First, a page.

A Note Of Explanation
I would like to provide a note of explanation regarding Marcia Clemmitt's article on scientists- turned-project managers (The Scientist, May 27, 1991, page 1). The production of high-flux neutron beams from steady-state reactors has historically set a very high standard for beam stability and reliability that those of us building the next generation of synchrotron research facilities should try to achieve for the X-ray research community. In my own case, I was trained as a neutron scatterer lo
Give Mims A Chance
Give Mims A Chance
I recently received my first copy of The Scientist (the May 13, 1991, issue), in which I read the article about Forrest Mims III [page 12]. There were a lot of points raised about his raising false issues, being a religious fundamentalist, controlling the content of Scientific American, compromising his knowledge of science in favor of his religious beliefs, and not being able to communicate about science. From the same article, I gathered that Mims has a track record that speaks for itself. I
An Inspiration
An Inspiration
I enjoyed the article on honorary degrees in the June 24 issue of The Scientist [page 1], and I agree with Frederick Kelly of the American Association of University Administrators that honorary degrees given to truly deserving individuals serve to enhance the commencement proceedings and make the event more memorable. This is particularly true for smaller schools. On May 18, Delaware Valley College, a small, private school in eastern Pennsylvania, awarded an honorary Doctor of Science degree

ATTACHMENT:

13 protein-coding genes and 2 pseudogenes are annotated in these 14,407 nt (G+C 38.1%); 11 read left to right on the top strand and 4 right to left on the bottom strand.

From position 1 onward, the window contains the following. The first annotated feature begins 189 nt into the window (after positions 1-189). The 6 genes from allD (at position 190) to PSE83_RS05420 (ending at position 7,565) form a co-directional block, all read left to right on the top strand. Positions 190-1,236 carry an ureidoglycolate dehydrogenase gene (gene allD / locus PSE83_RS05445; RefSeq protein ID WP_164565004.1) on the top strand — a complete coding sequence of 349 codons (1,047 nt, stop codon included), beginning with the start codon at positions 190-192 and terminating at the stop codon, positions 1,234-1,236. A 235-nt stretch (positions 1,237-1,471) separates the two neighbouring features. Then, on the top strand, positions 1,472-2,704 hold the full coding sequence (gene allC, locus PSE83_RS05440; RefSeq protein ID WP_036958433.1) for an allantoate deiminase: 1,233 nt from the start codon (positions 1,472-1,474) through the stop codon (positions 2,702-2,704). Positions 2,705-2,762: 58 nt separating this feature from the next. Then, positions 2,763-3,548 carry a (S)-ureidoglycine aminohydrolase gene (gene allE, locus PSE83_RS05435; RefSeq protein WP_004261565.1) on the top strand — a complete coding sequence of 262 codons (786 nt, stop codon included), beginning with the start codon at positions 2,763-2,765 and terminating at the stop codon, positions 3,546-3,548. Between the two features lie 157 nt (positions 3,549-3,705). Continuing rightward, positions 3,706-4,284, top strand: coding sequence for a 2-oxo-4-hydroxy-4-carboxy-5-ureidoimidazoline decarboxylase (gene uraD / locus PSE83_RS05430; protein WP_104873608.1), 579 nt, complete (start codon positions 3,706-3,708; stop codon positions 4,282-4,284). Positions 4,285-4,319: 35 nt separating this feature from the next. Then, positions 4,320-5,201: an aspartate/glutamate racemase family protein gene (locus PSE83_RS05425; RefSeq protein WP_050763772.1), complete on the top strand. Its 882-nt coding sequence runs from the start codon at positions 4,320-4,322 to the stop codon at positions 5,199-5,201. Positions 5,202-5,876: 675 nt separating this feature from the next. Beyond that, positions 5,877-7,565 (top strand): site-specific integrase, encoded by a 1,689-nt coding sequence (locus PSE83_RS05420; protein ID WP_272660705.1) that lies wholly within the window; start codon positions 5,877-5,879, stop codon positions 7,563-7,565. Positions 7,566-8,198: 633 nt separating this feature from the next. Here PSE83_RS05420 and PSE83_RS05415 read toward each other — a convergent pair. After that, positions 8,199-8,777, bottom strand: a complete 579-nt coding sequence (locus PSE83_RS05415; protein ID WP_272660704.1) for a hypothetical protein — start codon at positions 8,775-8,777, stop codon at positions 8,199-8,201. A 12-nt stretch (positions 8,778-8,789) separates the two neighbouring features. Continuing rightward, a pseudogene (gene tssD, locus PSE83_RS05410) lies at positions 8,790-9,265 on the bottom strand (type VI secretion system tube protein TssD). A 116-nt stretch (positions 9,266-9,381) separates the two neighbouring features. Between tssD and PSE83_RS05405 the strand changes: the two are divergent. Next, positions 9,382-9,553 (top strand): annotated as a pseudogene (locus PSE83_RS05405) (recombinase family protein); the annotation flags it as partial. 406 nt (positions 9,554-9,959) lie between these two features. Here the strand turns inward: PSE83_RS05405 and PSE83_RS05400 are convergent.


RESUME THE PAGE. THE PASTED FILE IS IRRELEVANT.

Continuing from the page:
Commentary

Public Scientific Literacy: We Can Achieve It!
Public Scientific Literacy: We Can Achieve It!
Why is the United States' population scientifically illiterate? One reason is that our society measures intellectual sophistication by one's knowledge of the arts, history, philosophy, economics, politics, and language, but excuses ignorance of basic scientific facts--such as the difference between a molecule and an atom--and the central role that science has played in bringing about improvements in the quality of life and knowledge that produces objectivity of thought and freedom from supersti

Research

Second Wave Of `Buckyball' Researchers Kicks Off Efforts
Second Wave Of `Buckyball' Researchers Kicks Off Efforts